It’s a problem every gardener has to face – what to do with those invasive, perennial weeds such as Dandelion, Buttercup, Bindweed and Ground Elder. Perennial weeds can’t be thrown in the compost bin as their roots will survive for several years, only to spring up when the compost is spread on your beautifully prepared garden beds.

It’s better to preserve the nutrients by keeping them on-site rather than throwing them in the bin or offsite in your local composting scheme. So how do you deal with these tricky plants? One solution comes from another of Mike Feingold’s tips – ‘The Bucket of Death’.

The Bucket of Death is a container with a hole in the bottom, and filled with weeds with a weight placed on top. The weeds decompose over time and ooze a thick black liquid which can be caught in a container underneath. The liquid produced is a concentrated fertilizer and can be used at the ratio of one capful to a watering can.

How to make The Bucket of Death

Choose an appropriately sized container for your land. Mike uses a large metal barrel on his allotment, but in my smaller garden I’ve opted for a large patio container.

Cut an ‘X’ into the bottom of the container. A round hole is easily blocked but this ‘X’ shape allows the liquid to escape. You can do this by drilling holes and then using a file to remove the material between them.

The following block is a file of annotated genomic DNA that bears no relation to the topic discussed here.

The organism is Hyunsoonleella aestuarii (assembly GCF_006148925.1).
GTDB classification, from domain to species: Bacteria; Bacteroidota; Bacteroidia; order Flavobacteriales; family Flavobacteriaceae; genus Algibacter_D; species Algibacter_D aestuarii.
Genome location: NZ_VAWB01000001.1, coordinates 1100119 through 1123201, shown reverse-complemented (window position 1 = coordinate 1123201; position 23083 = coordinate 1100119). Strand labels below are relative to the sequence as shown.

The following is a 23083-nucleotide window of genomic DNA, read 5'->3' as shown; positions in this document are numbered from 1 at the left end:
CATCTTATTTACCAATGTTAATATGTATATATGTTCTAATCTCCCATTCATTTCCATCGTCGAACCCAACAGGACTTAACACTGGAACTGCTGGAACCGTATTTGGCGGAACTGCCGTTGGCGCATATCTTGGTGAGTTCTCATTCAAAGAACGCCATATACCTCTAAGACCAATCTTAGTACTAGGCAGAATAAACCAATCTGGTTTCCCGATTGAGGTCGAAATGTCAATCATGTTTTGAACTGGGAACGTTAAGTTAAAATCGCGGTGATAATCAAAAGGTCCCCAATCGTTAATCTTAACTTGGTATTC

Make a platform or support to hold the bucket with space underneath for a container to catch your liquid fertilizer.

Fill the bucket with weeds and add a weight on top – a large large flat rock is ideal. I had a spare container of the same size so placed a few heavy rocks inside and use it to spread the pressure across the whole surface.

Over time the weeds will decompose and release their nutrients below. Eventually they’ll be completely dead and you can finally add them to your compost pile or use as mulch, but do be sure they’re completely dead.

Happy composting 🙂